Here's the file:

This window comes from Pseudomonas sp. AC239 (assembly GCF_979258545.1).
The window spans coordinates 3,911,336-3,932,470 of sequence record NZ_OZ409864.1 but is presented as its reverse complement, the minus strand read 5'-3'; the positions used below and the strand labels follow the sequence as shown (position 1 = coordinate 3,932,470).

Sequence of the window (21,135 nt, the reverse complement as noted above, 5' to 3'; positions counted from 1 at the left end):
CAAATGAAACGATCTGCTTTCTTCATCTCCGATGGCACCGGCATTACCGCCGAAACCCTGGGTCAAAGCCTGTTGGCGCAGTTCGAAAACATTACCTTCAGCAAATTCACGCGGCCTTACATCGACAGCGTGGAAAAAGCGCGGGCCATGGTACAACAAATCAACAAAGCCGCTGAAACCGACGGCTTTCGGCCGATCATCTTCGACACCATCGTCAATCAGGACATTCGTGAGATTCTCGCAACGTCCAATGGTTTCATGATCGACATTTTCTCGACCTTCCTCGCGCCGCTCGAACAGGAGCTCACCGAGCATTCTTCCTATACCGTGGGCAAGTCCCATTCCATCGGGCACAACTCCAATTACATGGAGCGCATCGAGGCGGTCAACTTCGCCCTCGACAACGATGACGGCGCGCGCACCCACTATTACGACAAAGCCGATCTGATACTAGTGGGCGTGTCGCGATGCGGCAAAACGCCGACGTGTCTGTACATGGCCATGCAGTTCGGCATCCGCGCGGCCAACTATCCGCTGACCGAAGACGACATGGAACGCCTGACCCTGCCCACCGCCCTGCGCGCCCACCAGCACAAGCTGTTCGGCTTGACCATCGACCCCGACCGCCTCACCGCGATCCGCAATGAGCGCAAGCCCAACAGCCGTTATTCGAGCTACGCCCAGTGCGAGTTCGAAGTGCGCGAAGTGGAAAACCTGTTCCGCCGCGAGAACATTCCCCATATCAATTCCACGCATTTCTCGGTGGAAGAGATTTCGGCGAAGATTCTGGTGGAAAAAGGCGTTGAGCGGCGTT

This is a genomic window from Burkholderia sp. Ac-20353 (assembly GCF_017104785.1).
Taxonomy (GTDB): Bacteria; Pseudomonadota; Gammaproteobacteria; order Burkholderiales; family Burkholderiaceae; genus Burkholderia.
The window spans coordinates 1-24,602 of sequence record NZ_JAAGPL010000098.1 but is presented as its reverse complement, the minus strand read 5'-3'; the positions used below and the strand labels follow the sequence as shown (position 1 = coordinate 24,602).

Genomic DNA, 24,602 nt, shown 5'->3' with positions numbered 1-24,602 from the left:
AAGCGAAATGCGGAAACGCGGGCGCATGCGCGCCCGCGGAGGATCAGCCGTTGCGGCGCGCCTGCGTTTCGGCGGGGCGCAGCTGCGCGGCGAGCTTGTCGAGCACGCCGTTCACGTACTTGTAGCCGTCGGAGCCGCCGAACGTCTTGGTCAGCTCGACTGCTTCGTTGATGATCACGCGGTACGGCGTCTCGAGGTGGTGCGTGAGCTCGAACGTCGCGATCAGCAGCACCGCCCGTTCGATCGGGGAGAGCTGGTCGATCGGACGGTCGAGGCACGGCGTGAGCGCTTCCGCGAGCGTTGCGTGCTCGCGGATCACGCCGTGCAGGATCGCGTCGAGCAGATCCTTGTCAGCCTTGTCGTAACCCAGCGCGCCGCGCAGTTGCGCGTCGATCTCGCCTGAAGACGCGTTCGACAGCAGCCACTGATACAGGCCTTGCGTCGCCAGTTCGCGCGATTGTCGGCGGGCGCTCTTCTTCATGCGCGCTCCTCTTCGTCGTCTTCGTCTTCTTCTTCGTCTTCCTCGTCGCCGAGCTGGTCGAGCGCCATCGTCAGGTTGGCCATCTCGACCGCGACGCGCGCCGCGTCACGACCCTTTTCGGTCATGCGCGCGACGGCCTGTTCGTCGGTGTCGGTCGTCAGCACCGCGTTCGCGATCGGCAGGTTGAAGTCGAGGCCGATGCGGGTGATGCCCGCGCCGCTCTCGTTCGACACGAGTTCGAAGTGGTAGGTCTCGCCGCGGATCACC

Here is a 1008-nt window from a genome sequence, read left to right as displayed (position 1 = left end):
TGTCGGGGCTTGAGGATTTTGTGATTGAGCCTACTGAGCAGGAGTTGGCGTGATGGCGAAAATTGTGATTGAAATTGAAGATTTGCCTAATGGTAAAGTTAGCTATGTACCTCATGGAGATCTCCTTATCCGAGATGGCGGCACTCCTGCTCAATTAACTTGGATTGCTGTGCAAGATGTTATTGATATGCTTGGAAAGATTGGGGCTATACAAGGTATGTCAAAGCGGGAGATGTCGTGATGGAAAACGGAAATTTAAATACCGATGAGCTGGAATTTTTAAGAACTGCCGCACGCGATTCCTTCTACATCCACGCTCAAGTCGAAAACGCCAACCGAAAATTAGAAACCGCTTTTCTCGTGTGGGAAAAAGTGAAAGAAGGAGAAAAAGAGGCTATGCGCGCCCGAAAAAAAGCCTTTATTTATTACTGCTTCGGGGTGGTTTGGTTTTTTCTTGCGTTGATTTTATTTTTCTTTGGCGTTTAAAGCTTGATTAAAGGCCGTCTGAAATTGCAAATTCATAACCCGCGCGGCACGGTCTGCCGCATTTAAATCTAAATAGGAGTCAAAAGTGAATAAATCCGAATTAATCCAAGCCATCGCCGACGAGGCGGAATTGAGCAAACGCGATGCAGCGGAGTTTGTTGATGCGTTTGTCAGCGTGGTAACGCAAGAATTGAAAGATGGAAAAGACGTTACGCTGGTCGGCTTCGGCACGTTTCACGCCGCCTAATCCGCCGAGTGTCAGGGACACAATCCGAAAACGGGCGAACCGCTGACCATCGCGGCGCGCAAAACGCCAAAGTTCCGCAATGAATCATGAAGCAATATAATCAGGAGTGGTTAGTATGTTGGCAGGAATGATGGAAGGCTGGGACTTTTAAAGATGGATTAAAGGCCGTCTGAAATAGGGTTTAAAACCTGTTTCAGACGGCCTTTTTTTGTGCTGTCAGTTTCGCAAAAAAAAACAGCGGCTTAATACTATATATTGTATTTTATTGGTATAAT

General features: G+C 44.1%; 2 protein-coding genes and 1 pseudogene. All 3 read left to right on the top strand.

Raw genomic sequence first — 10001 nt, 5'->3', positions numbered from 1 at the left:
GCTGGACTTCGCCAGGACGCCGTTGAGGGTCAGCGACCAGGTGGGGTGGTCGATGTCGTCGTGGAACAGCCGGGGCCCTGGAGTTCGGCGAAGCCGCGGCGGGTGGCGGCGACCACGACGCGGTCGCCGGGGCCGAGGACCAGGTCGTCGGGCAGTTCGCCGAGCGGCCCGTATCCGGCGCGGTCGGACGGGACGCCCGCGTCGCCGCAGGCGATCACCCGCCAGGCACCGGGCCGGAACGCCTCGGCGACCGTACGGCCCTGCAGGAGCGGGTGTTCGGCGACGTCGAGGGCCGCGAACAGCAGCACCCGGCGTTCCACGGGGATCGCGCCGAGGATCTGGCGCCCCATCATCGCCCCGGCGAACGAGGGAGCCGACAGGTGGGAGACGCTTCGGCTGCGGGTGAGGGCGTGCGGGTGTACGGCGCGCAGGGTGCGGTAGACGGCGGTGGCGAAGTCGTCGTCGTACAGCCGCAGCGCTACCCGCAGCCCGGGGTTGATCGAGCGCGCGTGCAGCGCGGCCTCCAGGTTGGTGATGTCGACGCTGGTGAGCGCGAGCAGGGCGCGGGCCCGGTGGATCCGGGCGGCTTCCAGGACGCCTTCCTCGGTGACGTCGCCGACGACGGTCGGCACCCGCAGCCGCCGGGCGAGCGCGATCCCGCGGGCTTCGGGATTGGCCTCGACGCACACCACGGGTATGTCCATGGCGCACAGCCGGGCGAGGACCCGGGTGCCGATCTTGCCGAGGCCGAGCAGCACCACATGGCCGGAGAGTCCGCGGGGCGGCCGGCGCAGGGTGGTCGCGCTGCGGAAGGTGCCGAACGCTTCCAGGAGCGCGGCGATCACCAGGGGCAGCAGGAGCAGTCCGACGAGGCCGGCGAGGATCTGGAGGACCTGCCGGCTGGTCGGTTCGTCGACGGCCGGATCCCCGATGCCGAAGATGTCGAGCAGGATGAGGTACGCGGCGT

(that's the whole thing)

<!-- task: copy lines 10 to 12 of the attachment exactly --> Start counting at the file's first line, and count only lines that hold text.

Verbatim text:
Here is a 1008-nt window from a genome sequence, read left to right as displayed (position 1 = left end):
TGTCGGGGCTTGAGGATTTTGTGATTGAGCCTACTGAGCAGGAGTTGGCGTGATGGCGAAAATTGTGATTGAAATTGAAGATTTGCCTAATGGTAAAGTTAGCTATGTACCTCATGGAGATCTCCTTATCCGAGATGGCGGCACTCCTGCTCAATTAACTTGGATTGCTGTGCAAGATGTTATTGATATGCTTGGAAAGATTGGGGCTATACAAGGTATGTCAAAGCGGGAGATGTCGTGATGGAAAACGGAAATTTAAATACCGATGAGCTGGAATTTTTAAGAACTGCCGCACGCGATTCCTTCTACATCCACGCTCAAGTCGAAAACGCCAACCGAAAATTAGAAACCGCTTTTCTCGTGTGGGAAAAAGTGAAAGAAGGAGAAAAAGAGGCTATGCGCGCCCGAAAAAAAGCCTTTATTTATTACTGCTTCGGGGTGGTTTGGTTTTTTCTTGCGTTGATTTTATTTTTCTTTGGCGTTTAAAGCTTGATTAAAGGCCGTCTGAAATTGCAAATTCATAACCCGCGCGGCACGGTCTGCCGCATTTAAATCTAAATAGGAGTCAAAAGTGAATAAATCCGAATTAATCCAAGCCATCGCCGACGAGGCGGAATTGAGCAAACGCGATGCAGCGGAGTTTGTTGATGCGTTTGTCAGCGTGGTAACGCAAGAATTGAAAGATGGAAAAGACGTTACGCTGGTCGGCTTCGGCACGTTTCACGCCGCCTAATCCGCCGAGTGTCAGGGACACAATCCGAAAACGGGCGAACCGCTGACCATCGCGGCGCGCAAAACGCCAAAGTTCCGCAATGAATCATGAAGCAATATAATCAGGAGTGGTTAGTATGTTGGCAGGAATGATGGAAGGCTGGGACTTTTAAAGATGGATTAAAGGCCGTCTGAAATAGGGTTTAAAACCTGTTTCAGACGGCCTTTTTTTGTGCTGTCAGTTTCGCAAAAAAAAACAGCGGCTTAATACTATATATTGTATTTTATTGGTATAAT

General features: G+C 44.1%; 2 protein-coding genes and 1 pseudogene. All 3 read left to right on the top strand.